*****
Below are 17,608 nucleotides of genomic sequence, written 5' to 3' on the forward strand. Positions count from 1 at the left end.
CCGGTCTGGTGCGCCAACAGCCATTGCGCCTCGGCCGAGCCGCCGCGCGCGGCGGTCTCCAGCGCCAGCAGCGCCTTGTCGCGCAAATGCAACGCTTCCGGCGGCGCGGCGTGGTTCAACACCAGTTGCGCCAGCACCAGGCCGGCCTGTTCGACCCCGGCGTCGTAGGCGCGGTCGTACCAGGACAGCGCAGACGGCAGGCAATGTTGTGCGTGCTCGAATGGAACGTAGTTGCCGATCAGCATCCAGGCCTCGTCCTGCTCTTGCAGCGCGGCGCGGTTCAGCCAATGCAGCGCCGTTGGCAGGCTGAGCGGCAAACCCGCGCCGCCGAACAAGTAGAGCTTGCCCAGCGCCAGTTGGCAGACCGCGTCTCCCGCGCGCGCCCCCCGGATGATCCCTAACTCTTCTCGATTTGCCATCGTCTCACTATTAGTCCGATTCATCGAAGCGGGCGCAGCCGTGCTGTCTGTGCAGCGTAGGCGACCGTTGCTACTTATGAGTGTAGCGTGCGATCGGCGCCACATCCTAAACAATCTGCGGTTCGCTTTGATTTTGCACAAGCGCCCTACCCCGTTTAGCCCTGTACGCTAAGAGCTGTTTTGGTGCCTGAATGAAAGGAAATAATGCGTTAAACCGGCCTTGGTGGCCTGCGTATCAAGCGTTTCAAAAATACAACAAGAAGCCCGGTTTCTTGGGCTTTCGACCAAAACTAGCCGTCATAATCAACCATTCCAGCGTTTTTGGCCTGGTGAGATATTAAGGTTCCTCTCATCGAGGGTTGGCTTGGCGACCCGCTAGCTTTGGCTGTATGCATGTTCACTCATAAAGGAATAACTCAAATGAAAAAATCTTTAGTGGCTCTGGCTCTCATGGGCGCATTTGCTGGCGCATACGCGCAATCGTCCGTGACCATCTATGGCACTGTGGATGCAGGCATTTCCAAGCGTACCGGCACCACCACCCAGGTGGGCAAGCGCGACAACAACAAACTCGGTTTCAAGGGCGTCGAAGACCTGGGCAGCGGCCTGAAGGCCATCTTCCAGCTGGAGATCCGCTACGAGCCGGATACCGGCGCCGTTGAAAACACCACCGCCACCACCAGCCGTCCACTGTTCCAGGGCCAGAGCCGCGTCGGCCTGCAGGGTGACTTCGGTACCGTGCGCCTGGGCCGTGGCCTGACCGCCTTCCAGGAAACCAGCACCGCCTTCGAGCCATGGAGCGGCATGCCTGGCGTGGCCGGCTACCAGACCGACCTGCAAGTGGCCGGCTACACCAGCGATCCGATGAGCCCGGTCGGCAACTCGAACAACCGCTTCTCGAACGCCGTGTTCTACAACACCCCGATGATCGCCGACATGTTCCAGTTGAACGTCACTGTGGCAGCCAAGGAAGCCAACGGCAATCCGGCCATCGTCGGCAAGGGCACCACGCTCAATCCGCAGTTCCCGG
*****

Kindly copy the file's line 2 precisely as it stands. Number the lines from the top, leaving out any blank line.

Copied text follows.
CCGGTCTGGTGCGCCAACAGCCATTGCGCCTCGGCCGAGCCGCCGCGCGCGGCGGTCTCCAGCGCCAGCAGCGCCTTGTCGCGCAAATGCAACGCTTCCGGCGGCGCGGCGTGGTTCAACACCAGTTGCGCCAGCACCAGGCCGGCCTGTTCGACCCCGGCGTCGTAGGCGCGGTCGTACCAGGACAGCGCAGACGGCAGGCAATGTTGTGCGTGCTCGAATGGAACGTAGTTGCCGATCAGCATCCAGGCCTCGTCCTGCTCTTGCAGCGCGGCGCGGTTCAGCCAATGCAGCGCCGTTGGCAGGCTGAGCGGCAAACCCGCGCCGCCGAACAAGTAGAGCTTGCCCAGCGCCAGTTGGCAGACCGCGTCTCCCGCGCGCGCCCCCCGGATGATCCCTAACTCTTCTCGATTTGCCATCGTCTCACTATTAGTCCGATTCATCGAAGCGGGCGCAGCCGTGCTGTCTGTGCAGCGTAGGCGACCGTTGCTACTTATGAGTGTAGCGTGCGATCGGCGCCACATCCTAAACAATCTGCGGTTCGCTTTGATTTTGCACAAGCGCCCTACCCCGTTTAGCCCTGTACGCTAAGAGCTGTTTTGGTGCCTGAATGAAAGGAAATAATGCGTTAAACCGGCCTTGGTGGCCTGCGTATCAAGCGTTTCAAAAATACAACAAGAAGCCCGGTTTCTTGGGCTTTCGACCAAAACTAGCCGTCATAATCAACCATTCCAGCGTTTTTGGCCTGGTGAGATATTAAGGTTCCTCTCATCGAGGGTTGGCTTGGCGACCCGCTAGCTTTGGCTGTATGCATGTTCACTCATAAAGGAATAACTCAAATGAAAAAATCTTTAGTGGCTCTGGCTCTCATGGGCGCATTTGCTGGCGCATACGCGCAATCGTCCGTGACCATCTATGGCACTGTGGATGCAGGCATTTCCAAGCGTACCGGCACCACCACCCAGGTGGGCAAGCGCGACAACAACAAACTCGGTTTCAAGGGCGTCGAAGACCTGGGCAGCGGCCTGAAGGCCATCTTCCAGCTGGAGATCCGCTACGAGCCGGATACCGGCGCCGTTGAAAACACCACCGCCACCACCAGCCGTCCACTGTTCCAGGGCCAGAGCCGCGTCGGCCTGCAGGGTGACTTCGGTACCGTGCGCCTGGGCCGTGGCCTGACCGCCTTCCAGGAAACCAGCACCGCCTTCGAGCCATGGAGCGGCATGCCTGGCGTGGCCGGCTACCAGACCGACCTGCAAGTGGCCGGCTACACCAGCGATCCGATGAGCCCGGTCGGCAACTCGAACAACCGCTTCTCGAACGCCGTGTTCTACAACACCCCGATGATCGCCGACATGTTCCAGTTGAACGTCACTGTGGCAGCCAAGGAAGCCAACGGCAATCCGGCCATCGTCGGCAAGGGCACCACGCTCAATCCGCAGTTCCCGG